Another Day

Good Essays
Winston Churchill was a writer and dominant leader of Britain born in a mansion in 1874 to unaffectionate parents he strived to please. His critical father was a politician who did not do well after his life in politics. Churchill was told by his farther that he would never amount to anything (D’Este 32, 34, 373). Churchill’s mother was a powerful woman, a daughter of a millionaire and a socialite, who Churchill admired although she was also distant with her children (D’Este 7). Churchill’s childhood foundation shaped him to become a demanding and relentless leader of Great Britain.

Churchill’s grandmother and nanny were his main caregivers until he went to boarding school where he was miserable (D’Este 13, 25). Although he excelled at memorizing he did not do well in school. Refusing to learn Greek and Latin he instead became a master of the English language which gave him the foundation to become a great writer and orator (D’Este 19, 20, 25). He was an unpopular wild and unruly child whose relationship with school mates was hostile and distant and he was remembered as a bully (D’Este 11, 13, 19; Pearson 57). His nanny, Mrs. Everest, was Churchill’s greatest ally and family resource (D’Este 11, 43). His rebellion against authority at school was mostly unknown to his parents since they did not visit and rarely communicated (D’Este 14). An example of the communication he did have was demonstrated in a letter Churchill sent to his mother in which he requested to go to France with his teacher after a visit home instead of staying with a French family. Her response was that she only read one page of his letter since the tone was inappropriate. Churchill wrote back to say she had hurt his feelings and made him so unhappy that he ma...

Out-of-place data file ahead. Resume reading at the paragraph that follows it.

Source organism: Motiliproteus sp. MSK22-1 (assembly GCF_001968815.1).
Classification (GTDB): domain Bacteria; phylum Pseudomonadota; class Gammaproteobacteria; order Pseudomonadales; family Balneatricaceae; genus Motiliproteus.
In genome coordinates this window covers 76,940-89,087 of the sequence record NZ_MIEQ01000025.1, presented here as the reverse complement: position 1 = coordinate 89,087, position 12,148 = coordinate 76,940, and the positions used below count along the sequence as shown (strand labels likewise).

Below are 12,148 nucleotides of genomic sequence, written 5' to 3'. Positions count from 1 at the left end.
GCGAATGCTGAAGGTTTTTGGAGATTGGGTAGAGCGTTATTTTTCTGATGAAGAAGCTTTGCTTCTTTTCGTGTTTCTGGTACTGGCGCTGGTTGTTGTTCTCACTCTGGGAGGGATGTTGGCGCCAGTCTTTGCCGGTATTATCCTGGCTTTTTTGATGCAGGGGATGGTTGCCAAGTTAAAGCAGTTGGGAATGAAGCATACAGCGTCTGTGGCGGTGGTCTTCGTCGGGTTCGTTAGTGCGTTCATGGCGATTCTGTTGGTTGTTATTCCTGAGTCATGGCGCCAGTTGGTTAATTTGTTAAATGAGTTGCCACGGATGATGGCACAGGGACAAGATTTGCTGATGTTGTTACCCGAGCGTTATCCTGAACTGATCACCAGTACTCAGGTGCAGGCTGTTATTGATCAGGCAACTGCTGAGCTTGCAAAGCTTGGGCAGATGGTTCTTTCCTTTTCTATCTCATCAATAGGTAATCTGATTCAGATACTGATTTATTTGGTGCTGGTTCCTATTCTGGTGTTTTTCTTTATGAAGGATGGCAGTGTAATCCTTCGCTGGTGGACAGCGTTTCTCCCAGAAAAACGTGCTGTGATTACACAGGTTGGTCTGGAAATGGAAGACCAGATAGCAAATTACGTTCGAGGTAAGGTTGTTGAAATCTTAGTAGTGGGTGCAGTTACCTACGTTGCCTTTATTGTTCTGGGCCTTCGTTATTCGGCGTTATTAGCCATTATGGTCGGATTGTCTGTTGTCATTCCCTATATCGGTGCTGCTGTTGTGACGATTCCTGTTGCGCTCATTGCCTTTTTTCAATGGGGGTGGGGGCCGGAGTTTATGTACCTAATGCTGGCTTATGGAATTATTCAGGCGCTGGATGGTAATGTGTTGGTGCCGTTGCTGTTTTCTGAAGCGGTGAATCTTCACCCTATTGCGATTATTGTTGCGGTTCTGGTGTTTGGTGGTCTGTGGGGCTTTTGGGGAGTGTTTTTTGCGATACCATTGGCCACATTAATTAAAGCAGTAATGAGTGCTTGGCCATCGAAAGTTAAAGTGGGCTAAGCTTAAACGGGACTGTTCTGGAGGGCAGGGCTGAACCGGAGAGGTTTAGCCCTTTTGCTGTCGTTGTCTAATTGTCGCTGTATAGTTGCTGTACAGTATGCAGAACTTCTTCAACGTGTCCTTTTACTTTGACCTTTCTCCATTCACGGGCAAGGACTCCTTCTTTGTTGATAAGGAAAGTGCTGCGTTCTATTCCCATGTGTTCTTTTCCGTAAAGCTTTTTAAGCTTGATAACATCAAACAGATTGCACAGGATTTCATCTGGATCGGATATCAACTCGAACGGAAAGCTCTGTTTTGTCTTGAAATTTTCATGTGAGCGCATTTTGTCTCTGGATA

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...nd dominant, working early, late, and on holidays and expected his staff to do the same (D’Este 337-338, 340). He would nap in the afternoon for an hour or so then work into the wee hours of the morning with many hours spent in the war room. Although his staff found him hard to work for and described him as a spoiled child, most admired him (D’Este 342-343).

The end of war was also the time Churchill lost his power. He lost the seat of Prime Minister in 1945 but returned to power in 1951, had a stroke in 1953 and resigned as Prime Minister in 1955. Churchill had a second stroke and died in 1965 at the age of ninety. Churchill’s childhood had molded him to be the rebellious achiever which drove him in all things. Would the outcome of World War II in Britain, or the world, have been different without the leadership of Winston Churchill and his strong character?
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